Belfast Telegraph

Bishop of Derry urges voters in Irish abortion referendum to keep 8th Amendment

Bishop of Derry, Donal McKeown
Bishop of Derry, Donal McKeown
Gareth Cross

By Gareth Cross

The Roman Catholic Bishop of Derry, Donal McKeown has urged the electorate in the Republic of Ireland to vote to keep the 8th Amendment.

In a pastoral letter posted online the Bishop said that he supported a recent statement from the Church of Ireland declaring that "unrestricted access to abortion in the first twelve weeks of pregnancy, or indeed at any stage, is not an ethical position we can accept."

Citizens will be asked on May 25 whether they want to repeal the Eighth Amendment of Ireland’s Constitution, a provision that makes abortion illegal in all but exceptional circumstances.

If the public votes to repeal the constitutional provision, the Irish Government intends to table legislation that would permit women to abort within 12 weeks of pregnancy.

In a lengthy statement Bishop McKeown acknowledged that not all pregnancies were viewed as positive.

"Not all expectant mothers experience joy. A pregnancy can be unwelcome, frightening and unplanned. The child may have special needs which will be a challenge for the parents before and after birth. These are very real situations where expectant parents may experience a whole range of feelings," he said.

"Whatever the situation, life in the womb cannot reduced to merely a medical issue or something to do with ‘reproductive rights’.

"The constitution crafted by the Irish people 35 years ago underlines that it is possible to love both mother and child, even in the most difficult of circumstances."

The Belfast-born Bishop said that he supported a recent statement from the Church of Ireland.

"I fully support the statement from the two Church of Ireland archbishops that ‘unrestricted access to abortion in the first twelve weeks of pregnancy, or indeed at any stage, is not an ethical position we can accept. There is, for Christians, a very clear witness in the Scriptures that all human life, including before physical birth, has a sacred dignity in the eyes of God’," he said.

"The electorate are faced with a very stark choice about something which is very personal to many people. When it comes to difficult choices, there is no greater human right than the right to life.

"Ireland has long tradition of cherishing life in its many forms. With the current legal situation it is one of safest countries in the world for both the unborn child and expectant mother. That is something to be very proud of."

Bishop McKeown is a well-known supporter of the Irish language and evoked a few phrases to support his position.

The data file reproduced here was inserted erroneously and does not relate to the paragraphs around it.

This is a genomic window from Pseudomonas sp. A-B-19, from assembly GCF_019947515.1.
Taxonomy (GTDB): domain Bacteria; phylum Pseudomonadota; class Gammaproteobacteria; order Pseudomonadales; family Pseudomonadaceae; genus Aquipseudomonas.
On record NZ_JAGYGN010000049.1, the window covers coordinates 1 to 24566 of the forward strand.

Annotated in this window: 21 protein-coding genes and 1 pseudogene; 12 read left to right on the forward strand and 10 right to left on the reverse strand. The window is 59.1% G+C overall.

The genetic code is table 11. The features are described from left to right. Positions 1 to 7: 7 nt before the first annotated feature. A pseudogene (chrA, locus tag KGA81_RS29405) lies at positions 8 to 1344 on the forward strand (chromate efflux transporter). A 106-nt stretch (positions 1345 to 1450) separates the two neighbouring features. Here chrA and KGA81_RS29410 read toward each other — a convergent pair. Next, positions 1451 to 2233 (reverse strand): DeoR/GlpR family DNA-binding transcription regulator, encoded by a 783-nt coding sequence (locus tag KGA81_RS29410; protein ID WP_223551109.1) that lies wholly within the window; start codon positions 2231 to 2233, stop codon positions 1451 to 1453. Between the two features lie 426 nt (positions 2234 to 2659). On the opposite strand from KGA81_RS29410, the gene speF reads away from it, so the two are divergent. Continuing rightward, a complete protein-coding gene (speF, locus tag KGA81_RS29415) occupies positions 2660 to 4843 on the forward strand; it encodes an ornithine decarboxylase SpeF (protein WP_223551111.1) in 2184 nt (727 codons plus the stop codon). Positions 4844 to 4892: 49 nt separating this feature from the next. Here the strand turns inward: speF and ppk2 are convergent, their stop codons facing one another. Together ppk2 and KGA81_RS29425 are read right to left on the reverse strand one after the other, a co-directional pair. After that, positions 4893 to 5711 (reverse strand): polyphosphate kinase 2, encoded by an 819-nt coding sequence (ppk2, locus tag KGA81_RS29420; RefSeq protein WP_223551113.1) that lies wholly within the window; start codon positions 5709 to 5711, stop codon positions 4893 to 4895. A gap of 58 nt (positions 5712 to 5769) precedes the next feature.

"That love of human life in all its forms has come down to us in some of the phrases which reveal a deep insight and compassion. The baby in the womb is spoken of in Irish as ‘beo gan breith’ – ‘alive without birth’. That reflects a generous regard for the life of the unborn child. Our phrase in Irish for a person with learning disabilities is a ‘duine le Dia’, a ‘person with God’. These are expressions of the traditional Irish value placed on life at its most vulnerable," he said.

"The electorate is being asked to abandon that wisdom and give rights only to the adult.

"All human life is precious, not just when it is judged perfect or convenient. The human right to choose is important. The human right to life is even more important. The 8th Amendment seeks promote equality, not to limit it."

Anti-abortion protesters march through Dublin (Caroline Quinn/PA)
Anti-abortion protesters march through Dublin (Caroline Quinn/PA)

He rejected the argument that many women travel to England for abortions.

"Some public figures argue that they feel obliged to bring in some legislation to make abortion readily available in Ireland. They point out that women are already importing abortifacient pills or travelling to Britain, where almost 200,000 babies are aborted each year," Bishop McKeown said.

"There are many things that Irish people do at home and abroad. That does not mean that the Government should make them legal. It is through the Constitution that the electorate gives core guidelines to politicians. The Irish people are entitled to retain their precious principles, especially in the defence of human life. It is then the duty of politicians to frame laws which reflect those values."

Belfast Telegraph Digital


From Belfast Telegraph